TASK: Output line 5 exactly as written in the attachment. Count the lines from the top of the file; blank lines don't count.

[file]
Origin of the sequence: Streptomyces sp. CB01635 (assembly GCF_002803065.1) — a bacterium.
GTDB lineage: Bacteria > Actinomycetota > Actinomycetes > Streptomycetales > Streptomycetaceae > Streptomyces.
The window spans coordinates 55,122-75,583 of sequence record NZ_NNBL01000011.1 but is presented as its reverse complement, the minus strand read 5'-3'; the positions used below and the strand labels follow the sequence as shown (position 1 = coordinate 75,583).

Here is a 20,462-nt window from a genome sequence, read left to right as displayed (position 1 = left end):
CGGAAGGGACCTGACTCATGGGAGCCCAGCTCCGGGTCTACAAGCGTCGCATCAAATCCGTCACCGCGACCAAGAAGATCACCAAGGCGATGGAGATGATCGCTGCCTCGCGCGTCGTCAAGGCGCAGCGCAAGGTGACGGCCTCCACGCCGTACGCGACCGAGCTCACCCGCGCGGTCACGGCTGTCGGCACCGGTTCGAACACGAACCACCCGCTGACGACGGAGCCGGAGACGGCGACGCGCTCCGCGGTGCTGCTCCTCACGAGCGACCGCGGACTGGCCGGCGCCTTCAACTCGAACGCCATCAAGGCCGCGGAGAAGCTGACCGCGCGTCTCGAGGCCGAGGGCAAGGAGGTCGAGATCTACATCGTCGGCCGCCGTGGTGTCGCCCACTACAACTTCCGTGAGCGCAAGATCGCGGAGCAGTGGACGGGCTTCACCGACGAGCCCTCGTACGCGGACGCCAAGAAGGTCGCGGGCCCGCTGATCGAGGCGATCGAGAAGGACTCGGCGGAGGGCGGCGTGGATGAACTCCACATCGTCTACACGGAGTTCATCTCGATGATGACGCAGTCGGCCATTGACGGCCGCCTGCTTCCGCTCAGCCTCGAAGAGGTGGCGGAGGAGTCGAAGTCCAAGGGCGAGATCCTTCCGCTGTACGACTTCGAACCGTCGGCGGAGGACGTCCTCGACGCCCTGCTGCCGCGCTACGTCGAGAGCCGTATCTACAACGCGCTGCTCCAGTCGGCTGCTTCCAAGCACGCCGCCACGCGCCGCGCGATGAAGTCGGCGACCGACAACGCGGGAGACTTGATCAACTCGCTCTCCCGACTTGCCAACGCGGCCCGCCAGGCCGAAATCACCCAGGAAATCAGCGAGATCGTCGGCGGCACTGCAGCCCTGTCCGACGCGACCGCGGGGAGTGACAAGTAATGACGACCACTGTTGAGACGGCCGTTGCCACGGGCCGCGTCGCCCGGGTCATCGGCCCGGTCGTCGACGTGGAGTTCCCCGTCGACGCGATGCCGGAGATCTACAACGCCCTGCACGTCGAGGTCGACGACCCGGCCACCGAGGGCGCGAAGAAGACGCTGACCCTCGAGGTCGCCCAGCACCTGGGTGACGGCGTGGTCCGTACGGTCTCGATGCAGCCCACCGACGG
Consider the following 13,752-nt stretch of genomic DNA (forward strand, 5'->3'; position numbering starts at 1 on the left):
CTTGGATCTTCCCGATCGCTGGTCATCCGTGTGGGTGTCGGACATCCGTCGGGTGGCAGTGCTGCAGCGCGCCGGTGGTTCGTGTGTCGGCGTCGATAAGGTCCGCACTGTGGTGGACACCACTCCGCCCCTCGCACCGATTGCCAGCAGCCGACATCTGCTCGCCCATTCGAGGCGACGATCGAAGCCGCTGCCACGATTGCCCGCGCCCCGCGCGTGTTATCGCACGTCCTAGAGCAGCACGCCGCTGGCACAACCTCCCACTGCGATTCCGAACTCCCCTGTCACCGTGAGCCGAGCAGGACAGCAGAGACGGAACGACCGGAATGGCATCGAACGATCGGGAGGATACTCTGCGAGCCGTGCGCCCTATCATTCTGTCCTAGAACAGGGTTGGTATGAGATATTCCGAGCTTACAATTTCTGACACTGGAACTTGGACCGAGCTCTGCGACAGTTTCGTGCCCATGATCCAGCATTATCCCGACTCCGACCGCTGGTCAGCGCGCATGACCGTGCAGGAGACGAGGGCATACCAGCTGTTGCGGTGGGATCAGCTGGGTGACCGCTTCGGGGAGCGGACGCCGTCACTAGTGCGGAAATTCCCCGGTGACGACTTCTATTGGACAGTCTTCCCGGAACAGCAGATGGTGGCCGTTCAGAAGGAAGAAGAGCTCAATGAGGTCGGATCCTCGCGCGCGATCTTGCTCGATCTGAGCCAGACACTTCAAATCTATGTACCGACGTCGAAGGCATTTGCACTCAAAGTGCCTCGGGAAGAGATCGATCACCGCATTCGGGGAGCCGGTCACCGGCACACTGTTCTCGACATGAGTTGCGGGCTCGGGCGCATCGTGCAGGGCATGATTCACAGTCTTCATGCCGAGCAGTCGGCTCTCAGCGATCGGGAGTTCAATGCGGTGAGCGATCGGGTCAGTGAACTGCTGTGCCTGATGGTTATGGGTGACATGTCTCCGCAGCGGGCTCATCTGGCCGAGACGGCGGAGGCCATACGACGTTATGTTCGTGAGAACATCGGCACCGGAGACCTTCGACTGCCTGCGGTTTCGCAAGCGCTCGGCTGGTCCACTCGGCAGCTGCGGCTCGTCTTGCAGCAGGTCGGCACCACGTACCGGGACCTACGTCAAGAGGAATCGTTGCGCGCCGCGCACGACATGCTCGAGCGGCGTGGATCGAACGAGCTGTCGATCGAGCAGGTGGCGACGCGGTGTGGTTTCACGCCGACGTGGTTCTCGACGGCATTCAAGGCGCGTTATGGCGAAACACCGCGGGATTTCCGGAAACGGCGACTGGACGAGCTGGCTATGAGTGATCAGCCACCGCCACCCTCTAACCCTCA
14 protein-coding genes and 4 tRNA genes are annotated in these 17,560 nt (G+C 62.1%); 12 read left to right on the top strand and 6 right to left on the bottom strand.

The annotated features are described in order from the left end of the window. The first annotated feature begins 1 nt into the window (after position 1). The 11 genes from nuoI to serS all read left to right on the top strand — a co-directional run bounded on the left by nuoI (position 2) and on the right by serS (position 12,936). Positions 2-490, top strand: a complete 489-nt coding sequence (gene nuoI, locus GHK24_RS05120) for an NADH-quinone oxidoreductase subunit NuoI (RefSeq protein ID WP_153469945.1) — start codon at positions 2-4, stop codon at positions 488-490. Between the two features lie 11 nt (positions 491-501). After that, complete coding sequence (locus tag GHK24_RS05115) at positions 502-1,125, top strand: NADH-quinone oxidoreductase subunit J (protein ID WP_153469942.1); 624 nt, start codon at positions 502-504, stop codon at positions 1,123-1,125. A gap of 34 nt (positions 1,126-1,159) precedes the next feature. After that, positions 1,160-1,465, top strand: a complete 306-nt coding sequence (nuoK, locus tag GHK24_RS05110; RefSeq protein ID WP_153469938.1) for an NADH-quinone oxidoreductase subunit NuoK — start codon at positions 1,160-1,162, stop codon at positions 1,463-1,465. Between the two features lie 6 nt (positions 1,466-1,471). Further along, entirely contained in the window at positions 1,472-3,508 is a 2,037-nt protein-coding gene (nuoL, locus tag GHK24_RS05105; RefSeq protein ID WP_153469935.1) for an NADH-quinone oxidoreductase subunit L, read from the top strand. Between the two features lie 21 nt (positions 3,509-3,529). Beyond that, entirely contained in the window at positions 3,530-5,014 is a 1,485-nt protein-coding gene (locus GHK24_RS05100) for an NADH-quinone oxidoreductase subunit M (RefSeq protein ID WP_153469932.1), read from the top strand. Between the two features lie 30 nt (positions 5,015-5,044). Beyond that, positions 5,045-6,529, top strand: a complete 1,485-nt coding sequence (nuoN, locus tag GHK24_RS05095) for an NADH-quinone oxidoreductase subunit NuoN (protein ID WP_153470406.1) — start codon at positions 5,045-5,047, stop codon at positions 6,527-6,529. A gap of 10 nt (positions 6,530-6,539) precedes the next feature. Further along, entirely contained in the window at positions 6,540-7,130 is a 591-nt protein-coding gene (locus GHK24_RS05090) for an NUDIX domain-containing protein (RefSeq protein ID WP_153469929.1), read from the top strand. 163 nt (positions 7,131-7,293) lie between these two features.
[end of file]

CGGAAGGGACCTGACTCATGGGAGCCCAGCTCCGGGTCTACAAGCGTCGCATCAAATCCGTCACCGCGACCAAGAAGATCACCAAGGCGATGGAGATGATCGCTGCCTCGCGCGTCGTCAAGGCGCAGCGCAAGGTGACGGCCTCCACGCCGTACGCGACCGAGCTCACCCGCGCGGTCACGGCTGTCGGCACCGGTTCGAACACGAACCACCCGCTGACGACGGAGCCGGAGACGGCGACGCGCTCCGCGGTGCTGCTCCTCACGAGCGACCGCGGACTGGCCGGCGCCTTCAACTCGAACGCCATCAAGGCCGCGGAGAAGCTGACCGCGCGTCTCGAGGCCGAGGGCAAGGAGGTCGAGATCTACATCGTCGGCCGCCGTGGTGTCGCCCACTACAACTTCCGTGAGCGCAAGATCGCGGAGCAGTGGACGGGCTTCACCGACGAGCCCTCGTACGCGGACGCCAAGAAGGTCGCGGGCCCGCTGATCGAGGCGATCGAGAAGGACTCGGCGGAGGGCGGCGTGGATGAACTCCACATCGTCTACACGGAGTTCATCTCGATGATGACGCAGTCGGCCATTGACGGCCGCCTGCTTCCGCTCAGCCTCGAAGAGGTGGCGGAGGAGTCGAAGTCCAAGGGCGAGATCCTTCCGCTGTACGACTTCGAACCGTCGGCGGAGGACGTCCTCGACGCCCTGCTGCCGCGCTACGTCGAGAGCCGTATCTACAACGCGCTGCTCCAGTCGGCTGCTTCCAAGCACGCCGCCACGCGCCGCGCGATGAAGTCGGCGACCGACAACGCGGGAGACTTGATCAACTCGCTCTCCCGACTTGCCAACGCGGCCCGCCAGGCCGAAATCACCCAGGAAATCAGCGAGATCGTCGGCGGCACTGCAGCCCTGTCCGACGCGACCGCGGGGAGTGACAAGTAATGACGACCACTGTTGAGACGGCCGTTGCCACGGGCCGCGTCGCCCGGGTCATCGGCCCGGTCGTCGACGTGGAGTTCCCCGTCGACGCGATGCCGGAGATCTACAACGCCCTGCACGTCGAGGTCGACGACCCGGCCACCGAGGGCGCGAAGAAGACGCTGACCCTCGAGGTCGCCCAGCACCTGGGTGACGGCGTGGTCCGTACGGTCTCGATGCAGCCCACCGACGG